The internship I had this summer at the Space Research Building cemented one key sentiment for me. I always want to remain in the space community. More importantly, this internship has made me realize that my career doesn’t have to compromise space or politics. I do not have to choose just one. It is my hope that upon graduating, maybe even from law school, I can work for NASA in whichever capacity I am able to do so. Space law is a new field, but I strongly believe my passion for space and love for the law can combine to form the ideal career for me.
I think what has most surprised me about my internship was how “laid back” the atmosphere has been. For example, I have this set image of what attire and how people would act in a professional atmosphere. However that has not been the case most of the time at the company I intern at. The attire is casual there and it makes it super comfortable to work in. Also everyone is super friendly and helpful and don’t make me complete ludicrous assignments like the ones that are depicted in cinematic media of interns.
Another thing that has surprised me is the different departments in the company. I mean I’m aware that companies have multiple functions that need special attention but it kind of surprised me of the different positions people with the same major hold. I always assumed that if you have X major you work in Y fields. But there is quite the variety in the company.
The final thing that is surprising is that you kind of never stop learning at this company regardless of what field or department you work in. That’s awesome to me because it keeps you on your toes and it keeps you asking questions. You will forever be using you’re problem solving skills! I love the experience of working in a professional setting because I feel like I’m well prepared as far as what to expect in my future internship/career.
As an EHS&S intern, I experienced a variety of struggles and obstacles while on the job. Some of these obstacles include being knee-deep in a project and having a coworker or management ask you to start on another task for them, not being trained in a timely manner, not having an actual office, having management hound you for completion of a project because regulatory punishment falls on thr management of the site and more. Many of these struggles are common for individuals, especially those in EHS&S. Experiencing these struggles was very important as it will prepare me for my future jobs and train me to build skills and knowledge that will allow me to better handle the situations in the future.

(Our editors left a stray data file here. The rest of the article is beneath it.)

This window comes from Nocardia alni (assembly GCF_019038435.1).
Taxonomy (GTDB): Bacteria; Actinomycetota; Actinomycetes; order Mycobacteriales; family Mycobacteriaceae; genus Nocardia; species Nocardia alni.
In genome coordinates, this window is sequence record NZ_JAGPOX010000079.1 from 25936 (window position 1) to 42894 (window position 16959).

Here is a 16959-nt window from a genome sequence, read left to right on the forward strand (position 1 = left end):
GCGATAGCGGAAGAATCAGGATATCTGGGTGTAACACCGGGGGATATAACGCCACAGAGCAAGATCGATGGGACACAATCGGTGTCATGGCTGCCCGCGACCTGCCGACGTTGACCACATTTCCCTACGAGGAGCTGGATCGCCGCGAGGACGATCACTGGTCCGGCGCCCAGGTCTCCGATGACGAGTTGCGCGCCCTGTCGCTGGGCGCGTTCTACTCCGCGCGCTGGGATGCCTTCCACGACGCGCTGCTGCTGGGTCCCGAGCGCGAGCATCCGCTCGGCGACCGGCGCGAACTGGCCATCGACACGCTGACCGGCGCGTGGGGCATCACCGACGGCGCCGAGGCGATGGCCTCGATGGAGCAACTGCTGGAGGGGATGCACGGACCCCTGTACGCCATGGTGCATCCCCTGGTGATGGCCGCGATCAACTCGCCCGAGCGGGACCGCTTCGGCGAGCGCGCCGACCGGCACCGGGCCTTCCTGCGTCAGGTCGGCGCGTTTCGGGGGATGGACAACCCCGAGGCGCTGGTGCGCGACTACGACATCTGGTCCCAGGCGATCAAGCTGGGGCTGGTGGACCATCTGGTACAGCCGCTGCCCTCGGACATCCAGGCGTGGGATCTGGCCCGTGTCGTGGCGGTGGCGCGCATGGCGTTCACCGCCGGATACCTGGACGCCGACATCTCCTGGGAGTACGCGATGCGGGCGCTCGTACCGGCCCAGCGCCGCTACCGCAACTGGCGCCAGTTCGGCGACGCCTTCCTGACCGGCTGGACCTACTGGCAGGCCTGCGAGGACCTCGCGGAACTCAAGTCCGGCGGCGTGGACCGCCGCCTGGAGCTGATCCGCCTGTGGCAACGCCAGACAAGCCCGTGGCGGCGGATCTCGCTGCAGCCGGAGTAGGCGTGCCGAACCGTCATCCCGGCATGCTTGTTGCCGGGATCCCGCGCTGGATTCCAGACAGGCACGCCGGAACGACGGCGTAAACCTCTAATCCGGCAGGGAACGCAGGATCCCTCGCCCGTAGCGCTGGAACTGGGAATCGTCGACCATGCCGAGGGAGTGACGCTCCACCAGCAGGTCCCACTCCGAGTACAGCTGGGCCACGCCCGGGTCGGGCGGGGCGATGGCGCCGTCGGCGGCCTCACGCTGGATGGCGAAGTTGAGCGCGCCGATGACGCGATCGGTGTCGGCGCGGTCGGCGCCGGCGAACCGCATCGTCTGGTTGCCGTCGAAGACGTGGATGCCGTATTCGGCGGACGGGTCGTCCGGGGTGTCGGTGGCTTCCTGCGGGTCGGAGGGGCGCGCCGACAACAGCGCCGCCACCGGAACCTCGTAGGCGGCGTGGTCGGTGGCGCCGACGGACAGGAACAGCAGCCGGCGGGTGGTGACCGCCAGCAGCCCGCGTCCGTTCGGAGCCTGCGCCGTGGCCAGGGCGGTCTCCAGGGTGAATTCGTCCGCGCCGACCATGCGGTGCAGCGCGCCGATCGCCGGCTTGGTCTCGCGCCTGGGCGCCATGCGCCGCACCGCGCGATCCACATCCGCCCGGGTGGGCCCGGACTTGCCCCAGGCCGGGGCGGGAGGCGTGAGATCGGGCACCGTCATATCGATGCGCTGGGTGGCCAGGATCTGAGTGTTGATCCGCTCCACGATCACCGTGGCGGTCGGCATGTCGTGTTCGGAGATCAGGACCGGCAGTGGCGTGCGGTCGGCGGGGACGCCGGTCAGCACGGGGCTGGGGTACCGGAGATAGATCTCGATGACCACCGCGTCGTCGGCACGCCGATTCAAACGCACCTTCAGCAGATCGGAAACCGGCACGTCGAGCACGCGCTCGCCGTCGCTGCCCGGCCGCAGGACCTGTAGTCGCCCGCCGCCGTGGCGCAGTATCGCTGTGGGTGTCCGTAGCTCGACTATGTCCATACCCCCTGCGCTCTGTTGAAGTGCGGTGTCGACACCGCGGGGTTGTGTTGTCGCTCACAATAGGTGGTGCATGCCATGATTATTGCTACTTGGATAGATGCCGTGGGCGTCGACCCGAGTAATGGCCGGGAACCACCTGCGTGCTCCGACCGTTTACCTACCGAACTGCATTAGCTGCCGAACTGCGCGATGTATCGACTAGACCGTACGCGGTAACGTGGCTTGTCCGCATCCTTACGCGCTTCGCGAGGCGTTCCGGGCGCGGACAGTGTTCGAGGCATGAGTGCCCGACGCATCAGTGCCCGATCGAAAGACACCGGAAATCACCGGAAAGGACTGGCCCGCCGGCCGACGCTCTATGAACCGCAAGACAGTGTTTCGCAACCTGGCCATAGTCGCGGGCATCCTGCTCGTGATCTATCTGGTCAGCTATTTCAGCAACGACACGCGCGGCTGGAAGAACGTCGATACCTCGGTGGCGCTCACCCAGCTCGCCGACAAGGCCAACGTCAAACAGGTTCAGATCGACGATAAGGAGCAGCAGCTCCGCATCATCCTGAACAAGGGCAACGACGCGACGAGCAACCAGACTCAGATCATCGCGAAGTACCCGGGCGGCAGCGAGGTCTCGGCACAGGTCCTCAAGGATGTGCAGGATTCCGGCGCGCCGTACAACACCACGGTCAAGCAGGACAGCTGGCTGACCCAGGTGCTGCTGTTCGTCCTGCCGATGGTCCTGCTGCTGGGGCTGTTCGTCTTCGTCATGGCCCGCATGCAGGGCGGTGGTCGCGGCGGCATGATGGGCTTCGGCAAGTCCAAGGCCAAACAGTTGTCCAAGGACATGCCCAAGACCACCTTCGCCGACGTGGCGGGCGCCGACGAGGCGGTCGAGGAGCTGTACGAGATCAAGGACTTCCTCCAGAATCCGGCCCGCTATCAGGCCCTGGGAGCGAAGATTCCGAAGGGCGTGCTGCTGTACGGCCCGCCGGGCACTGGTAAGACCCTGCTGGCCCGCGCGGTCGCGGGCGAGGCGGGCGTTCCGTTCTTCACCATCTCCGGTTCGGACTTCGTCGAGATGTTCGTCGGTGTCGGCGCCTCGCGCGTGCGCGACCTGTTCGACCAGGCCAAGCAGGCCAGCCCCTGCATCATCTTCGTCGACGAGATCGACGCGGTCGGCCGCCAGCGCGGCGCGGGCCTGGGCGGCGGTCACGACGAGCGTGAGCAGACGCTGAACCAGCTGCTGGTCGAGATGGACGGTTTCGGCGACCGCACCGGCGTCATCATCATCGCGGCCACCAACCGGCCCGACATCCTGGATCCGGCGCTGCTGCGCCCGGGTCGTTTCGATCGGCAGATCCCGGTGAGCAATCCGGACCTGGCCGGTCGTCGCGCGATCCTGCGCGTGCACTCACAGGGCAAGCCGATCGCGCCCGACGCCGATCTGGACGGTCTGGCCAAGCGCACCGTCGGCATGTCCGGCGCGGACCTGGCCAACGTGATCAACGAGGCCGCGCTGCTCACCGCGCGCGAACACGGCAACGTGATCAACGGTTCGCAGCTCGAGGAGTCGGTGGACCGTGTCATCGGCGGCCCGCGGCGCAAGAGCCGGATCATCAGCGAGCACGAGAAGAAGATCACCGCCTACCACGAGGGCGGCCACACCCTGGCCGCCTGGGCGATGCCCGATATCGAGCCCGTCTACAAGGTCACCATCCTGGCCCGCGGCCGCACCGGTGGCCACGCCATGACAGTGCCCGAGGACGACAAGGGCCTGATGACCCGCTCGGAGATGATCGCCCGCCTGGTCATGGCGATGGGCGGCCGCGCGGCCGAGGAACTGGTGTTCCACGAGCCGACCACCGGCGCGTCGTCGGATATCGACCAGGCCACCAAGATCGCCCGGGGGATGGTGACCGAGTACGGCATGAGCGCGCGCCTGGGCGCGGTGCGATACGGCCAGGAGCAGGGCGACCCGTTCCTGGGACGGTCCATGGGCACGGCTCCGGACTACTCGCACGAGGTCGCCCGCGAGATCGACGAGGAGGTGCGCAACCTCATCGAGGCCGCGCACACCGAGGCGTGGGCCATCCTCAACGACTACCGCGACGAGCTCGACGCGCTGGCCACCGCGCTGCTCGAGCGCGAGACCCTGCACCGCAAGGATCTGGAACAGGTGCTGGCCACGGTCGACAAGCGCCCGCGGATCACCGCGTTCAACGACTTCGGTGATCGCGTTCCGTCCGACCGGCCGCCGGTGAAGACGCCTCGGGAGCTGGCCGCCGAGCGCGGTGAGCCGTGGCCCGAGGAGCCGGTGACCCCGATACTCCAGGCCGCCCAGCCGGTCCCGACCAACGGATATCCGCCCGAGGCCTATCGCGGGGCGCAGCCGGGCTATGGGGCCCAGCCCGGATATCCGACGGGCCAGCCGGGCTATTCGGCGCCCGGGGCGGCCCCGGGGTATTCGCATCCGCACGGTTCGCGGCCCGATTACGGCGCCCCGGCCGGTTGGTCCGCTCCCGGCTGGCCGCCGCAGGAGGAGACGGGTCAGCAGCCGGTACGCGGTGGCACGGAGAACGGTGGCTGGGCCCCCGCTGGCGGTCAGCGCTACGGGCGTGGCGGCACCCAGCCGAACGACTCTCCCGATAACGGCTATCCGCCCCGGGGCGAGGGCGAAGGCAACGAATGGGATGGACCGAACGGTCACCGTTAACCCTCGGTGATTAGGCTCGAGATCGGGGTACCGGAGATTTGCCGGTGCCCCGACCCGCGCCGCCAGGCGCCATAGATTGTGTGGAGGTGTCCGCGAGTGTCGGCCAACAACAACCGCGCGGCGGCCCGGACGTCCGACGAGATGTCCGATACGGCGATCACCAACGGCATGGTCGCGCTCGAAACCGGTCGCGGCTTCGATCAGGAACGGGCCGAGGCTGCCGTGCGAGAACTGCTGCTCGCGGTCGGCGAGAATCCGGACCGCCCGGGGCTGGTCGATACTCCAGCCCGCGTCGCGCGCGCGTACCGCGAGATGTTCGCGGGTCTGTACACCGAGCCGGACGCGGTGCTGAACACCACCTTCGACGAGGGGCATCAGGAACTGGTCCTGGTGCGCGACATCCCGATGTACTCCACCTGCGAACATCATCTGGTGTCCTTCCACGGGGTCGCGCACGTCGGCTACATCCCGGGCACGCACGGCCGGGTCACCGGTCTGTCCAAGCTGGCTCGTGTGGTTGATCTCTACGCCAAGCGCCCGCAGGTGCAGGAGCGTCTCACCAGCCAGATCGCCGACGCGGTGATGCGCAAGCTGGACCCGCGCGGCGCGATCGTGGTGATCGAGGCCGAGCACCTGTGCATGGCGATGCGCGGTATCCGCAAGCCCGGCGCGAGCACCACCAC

One of the biggest obstacles I faced was getting access into our Great Manufacturing Practices manufacturing areas. This obstacle alone included several smaller obstacles built into one. First, I had to make sure I completed all of my online training. This required reading hundreds of pages in our standard operating procedures, which honestly was the easiest obstacle in this situation. The second obstacle included getting in person training to ensure I understood the SOPS and could preform the gowning procedures. This was the hardest obstacle by far. I have 4 coworkers, but only one is trained in training other workers on gowning. It seemed nearly impossible for her and I to align our schedules and officially train me in gowning so I could enter the manufacturing areas. Eventually, after weeKS of failed appointments together, I was trained. My third obstacle then was getting the training confirmation approved and gaining security access. I applied for security access and we placed the training completion online. This took only a couple days, but it still added to the time we had already spent waiting. Eventually, I was in, but then to perform my job inside the manufacturing areas I had to schedule multiple trips into the manufacturing area to do my risk assessments. As you rememeber, aligning schedule can be quite difficult. It took me 4 or 5 failed meetings to finally get into the building, perform my assessment and have the information I needed for my report. The amount of coordination one security access required was exhausting. It took over a month to complete the process, when it probably could have ended in a couple weeks. Because of schedules, miscommunication, unexpected life events and more, this process doubled in time, if not longer. While extremely frustrating, it was very beneficial to experience and overcome the obstacle. I learned to have patience for others in a work setting. I learned that while I repeatedly waited for other people’s schedules to match that I had time and room to work on other projects. I also learned that with great responsibility in making an important pharmaceutical drug comes a lot of regulations to follow, many standard operating procedures to learn, and an organized process of gaining access and having appropriate training. It was a grueling process, but in the end, this obstacles enlightened me to the daily requirements of an EHS&S employee and worker within a pharmaceutical company.